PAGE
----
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photo of staff members Betsy Lapolla (left), Emily Trapp (right), and faculty member Frank Trezza (center)

Online/Hybrid Course & Program Delivery: Guiding Principles

Online/Hybrid Course & Program Delivery: Guiding Principles

Office of the Provost & Vice President for Academic Affairs


The rapidly shifting terrains of higher education and technology necessitate clear and current guidelines for online/hybrid course1 and program delivery at New Paltz. Several states, many school districts and some colleges around the country now require students to take an online course before graduation, and businesses increasingly rely on online modules for training, development and work activities. Students must be prepared to operate in this new learning environment.

There is increasing evidence that online instruction – because it can accommodate a variety of learning styles and schedule preferences while providing a high level of interactivity and access to resources – meets some students' learning needs more effectively than traditional face-to-face instruction. Increasing opportunities for our students and others to take components of a class online, an entire class online, or even a complete program online will be essential if our campus is to maintain its academic leadership in the region and state.2

General Principles

  1. The purpose of online/hybrid instruction at New Paltz is to deliver high-quality courses and programs that are consistent with the College's mission and that meet the academic needs and interests of New Paltz students and other student populations.
  2. Online/hybrid courses may be offered by the college throughout the year if they meet an important unfilled need, particularly one related to enrollment (e.g., adding a section to meet student demand) or curriculum (e.g., offering a course taught by an instructor with important credentials/experiences who is located far from campus).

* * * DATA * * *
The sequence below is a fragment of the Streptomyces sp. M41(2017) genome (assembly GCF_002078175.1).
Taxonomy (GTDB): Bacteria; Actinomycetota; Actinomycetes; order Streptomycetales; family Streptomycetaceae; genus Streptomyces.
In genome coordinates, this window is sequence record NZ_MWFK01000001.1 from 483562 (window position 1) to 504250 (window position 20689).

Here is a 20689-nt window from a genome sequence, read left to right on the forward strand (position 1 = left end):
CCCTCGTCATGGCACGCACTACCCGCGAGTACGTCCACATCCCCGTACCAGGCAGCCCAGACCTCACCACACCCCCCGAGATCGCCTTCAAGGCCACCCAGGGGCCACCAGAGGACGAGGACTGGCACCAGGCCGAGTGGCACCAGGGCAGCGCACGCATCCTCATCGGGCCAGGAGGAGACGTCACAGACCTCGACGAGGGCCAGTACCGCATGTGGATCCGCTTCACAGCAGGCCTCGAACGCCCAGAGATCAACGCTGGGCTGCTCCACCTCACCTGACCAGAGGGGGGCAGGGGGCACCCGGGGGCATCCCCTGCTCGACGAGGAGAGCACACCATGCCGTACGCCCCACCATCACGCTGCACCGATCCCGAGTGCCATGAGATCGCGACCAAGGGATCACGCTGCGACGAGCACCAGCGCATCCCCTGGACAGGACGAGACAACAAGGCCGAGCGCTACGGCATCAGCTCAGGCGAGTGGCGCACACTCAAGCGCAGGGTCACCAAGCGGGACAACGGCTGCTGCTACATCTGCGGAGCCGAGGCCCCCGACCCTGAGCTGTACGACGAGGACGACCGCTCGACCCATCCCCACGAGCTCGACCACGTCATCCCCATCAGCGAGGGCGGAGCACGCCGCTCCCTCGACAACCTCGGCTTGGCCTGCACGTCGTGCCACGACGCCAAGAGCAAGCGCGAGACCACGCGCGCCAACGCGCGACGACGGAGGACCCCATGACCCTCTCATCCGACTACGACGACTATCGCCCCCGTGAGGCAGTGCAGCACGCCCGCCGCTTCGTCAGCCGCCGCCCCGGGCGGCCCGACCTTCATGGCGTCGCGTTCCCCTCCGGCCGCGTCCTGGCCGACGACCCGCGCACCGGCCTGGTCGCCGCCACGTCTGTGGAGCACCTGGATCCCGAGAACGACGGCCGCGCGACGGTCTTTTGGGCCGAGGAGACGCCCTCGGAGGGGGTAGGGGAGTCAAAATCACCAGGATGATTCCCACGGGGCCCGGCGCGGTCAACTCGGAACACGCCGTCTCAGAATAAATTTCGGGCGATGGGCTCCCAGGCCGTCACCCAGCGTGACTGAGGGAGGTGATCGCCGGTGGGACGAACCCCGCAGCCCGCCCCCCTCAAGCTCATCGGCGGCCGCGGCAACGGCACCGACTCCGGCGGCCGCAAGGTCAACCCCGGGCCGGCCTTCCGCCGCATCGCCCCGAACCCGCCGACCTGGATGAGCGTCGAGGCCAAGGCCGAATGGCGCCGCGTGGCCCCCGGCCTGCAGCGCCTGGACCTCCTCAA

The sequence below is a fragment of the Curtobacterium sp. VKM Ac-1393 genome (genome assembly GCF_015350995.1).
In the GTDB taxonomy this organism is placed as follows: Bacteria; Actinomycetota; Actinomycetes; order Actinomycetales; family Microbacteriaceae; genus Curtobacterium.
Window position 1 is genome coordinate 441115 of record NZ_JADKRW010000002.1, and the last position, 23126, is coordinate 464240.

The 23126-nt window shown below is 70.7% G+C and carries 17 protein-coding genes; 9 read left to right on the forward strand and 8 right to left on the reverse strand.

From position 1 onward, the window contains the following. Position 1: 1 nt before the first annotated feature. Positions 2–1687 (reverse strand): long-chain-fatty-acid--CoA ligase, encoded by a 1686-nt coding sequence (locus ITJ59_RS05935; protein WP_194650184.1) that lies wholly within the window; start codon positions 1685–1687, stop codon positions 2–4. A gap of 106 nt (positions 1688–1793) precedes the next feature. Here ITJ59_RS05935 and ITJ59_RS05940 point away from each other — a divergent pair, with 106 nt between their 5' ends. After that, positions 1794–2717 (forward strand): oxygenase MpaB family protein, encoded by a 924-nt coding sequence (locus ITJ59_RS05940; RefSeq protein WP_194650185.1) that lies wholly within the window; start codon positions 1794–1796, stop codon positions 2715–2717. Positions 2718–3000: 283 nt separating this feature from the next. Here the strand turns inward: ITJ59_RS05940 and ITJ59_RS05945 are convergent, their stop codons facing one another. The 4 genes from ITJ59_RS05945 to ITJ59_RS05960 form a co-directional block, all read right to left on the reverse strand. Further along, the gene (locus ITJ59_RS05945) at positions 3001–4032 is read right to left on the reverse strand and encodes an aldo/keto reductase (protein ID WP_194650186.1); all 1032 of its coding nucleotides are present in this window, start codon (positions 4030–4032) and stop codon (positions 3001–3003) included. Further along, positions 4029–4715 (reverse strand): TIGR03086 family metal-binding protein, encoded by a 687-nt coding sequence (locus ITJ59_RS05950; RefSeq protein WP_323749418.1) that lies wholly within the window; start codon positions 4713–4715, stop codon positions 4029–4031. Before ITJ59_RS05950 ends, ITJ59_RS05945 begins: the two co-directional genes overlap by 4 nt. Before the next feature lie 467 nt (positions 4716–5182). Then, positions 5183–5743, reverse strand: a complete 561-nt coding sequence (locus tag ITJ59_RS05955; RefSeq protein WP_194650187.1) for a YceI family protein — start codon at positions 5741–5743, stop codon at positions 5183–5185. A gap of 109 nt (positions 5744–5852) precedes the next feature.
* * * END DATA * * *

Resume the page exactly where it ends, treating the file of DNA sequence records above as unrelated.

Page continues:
3. Online/hybrid programs may be offered by departments and schools if the programs fulfill a demonstrable academic and market need in the College, region or state. Self-sufficiency or revenue generation will contribute to such programs' success.
  4. Before offering online or hybrid instruction, faculty must demonstrate their understanding of relevant pedagogical and technological issues. Ongoing professional development related to online teaching and learning will be offered3, and faculty are strongly encouraged to participate regularly in such activities.
  5. All academic policies and procedures applicable to faculty and students engaged in face-to-face instruction apply equally to faculty and students engaged in online/hybrid instruction. These include, but are not limited to, the following:
  6. The Online Identity Verification Policy applies to all online/hybrid courses and programs:


1 Online courses are those that deliver all or most course content online; there are typically no face-to-face meetings. Blended/hybrid courses combine online and face-to-face instruction, delivering a substantial proportion of the content online and typically using online discussions and a reduced number of face-to-face meetings. Web-facilitated courses use web-based technology to facilitate what is essentially a face-to-face course. Instructors may use a course-management system or web pages to post the syllabus and assignments. (These definitions are adapted from those published in Changing Course: Ten Years of Tracking Online Education in the United States, the January 2013 Sloan Foundation Report on Online Education.)

2 The guidelines presented here are not intended to supersede any online and distance-education policies or requirements established by the external agencies that accredit certain academic programs at New Paltz. Faculty associated with accredited programs may find it helpful to refer to the accrediting agency's website for additional guidance and information related to online instruction, data keeping and reporting.

3 The Teaching & Learning Center, whose role is "to articulate measurable competencies appropriate to technology-based course delivery, to provide training to faculty, and to assess the success of this effort," will play a key role in such professional development, as will Instructional Technology and Instructional Design staff members.

                                                                                                                                                 May 21, 2013